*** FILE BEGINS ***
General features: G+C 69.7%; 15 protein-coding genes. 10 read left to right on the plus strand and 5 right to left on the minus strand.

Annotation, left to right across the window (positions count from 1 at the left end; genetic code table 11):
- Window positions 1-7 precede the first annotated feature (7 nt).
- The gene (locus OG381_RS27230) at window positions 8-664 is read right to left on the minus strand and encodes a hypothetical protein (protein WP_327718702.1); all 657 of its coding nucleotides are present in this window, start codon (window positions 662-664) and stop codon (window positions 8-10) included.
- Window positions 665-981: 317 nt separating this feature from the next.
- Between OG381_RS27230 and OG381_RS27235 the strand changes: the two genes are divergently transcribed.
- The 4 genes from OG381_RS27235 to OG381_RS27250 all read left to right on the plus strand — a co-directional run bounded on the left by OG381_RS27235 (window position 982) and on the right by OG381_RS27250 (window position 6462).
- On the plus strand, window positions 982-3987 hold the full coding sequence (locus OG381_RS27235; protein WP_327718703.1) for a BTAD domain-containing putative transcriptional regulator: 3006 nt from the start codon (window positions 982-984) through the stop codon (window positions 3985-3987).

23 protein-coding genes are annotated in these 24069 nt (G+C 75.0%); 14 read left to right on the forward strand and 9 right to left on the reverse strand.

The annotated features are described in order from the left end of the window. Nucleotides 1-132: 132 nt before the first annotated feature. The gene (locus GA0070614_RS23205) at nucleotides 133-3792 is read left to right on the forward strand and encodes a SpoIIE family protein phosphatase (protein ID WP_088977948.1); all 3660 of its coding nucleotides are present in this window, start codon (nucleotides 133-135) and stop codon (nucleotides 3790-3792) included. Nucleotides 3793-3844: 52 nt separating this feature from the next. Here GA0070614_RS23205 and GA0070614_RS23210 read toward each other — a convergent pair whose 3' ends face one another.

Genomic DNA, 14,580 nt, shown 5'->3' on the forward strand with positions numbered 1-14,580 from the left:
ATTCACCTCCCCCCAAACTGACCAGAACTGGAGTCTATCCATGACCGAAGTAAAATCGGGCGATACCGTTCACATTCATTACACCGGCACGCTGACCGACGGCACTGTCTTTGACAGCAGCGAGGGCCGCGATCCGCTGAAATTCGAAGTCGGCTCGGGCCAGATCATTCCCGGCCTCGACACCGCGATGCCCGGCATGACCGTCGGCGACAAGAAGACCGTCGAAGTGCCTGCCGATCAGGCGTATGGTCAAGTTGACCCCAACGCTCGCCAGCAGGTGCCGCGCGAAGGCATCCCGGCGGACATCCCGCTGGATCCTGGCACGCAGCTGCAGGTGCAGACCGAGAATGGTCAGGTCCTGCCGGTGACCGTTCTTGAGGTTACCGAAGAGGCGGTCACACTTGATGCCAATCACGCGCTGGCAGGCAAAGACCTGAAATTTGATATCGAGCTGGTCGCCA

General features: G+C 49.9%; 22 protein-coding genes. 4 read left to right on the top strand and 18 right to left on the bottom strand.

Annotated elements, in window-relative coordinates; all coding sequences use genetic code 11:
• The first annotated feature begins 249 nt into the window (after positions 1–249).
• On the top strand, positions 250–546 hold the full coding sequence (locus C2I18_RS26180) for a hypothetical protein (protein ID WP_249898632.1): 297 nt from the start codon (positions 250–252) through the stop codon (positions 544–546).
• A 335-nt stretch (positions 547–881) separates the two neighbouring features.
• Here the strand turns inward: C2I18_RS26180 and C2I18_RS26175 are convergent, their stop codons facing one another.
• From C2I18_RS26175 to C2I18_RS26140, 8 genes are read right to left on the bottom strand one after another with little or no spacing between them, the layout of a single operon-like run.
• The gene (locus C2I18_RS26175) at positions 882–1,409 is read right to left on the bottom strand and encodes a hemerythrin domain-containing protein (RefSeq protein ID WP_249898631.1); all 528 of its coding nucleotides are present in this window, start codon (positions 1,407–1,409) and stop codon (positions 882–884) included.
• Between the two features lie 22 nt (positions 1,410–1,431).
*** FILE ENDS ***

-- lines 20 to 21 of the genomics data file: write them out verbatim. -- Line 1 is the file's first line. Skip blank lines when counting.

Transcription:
• The gene (locus C2I18_RS26175) at positions 882–1,409 is read right to left on the bottom strand and encodes a hemerythrin domain-containing protein (RefSeq protein ID WP_249898631.1); all 528 of its coding nucleotides are present in this window, start codon (positions 1,407–1,409) and stop codon (positions 882–884) included.
• Between the two features lie 22 nt (positions 1,410–1,431).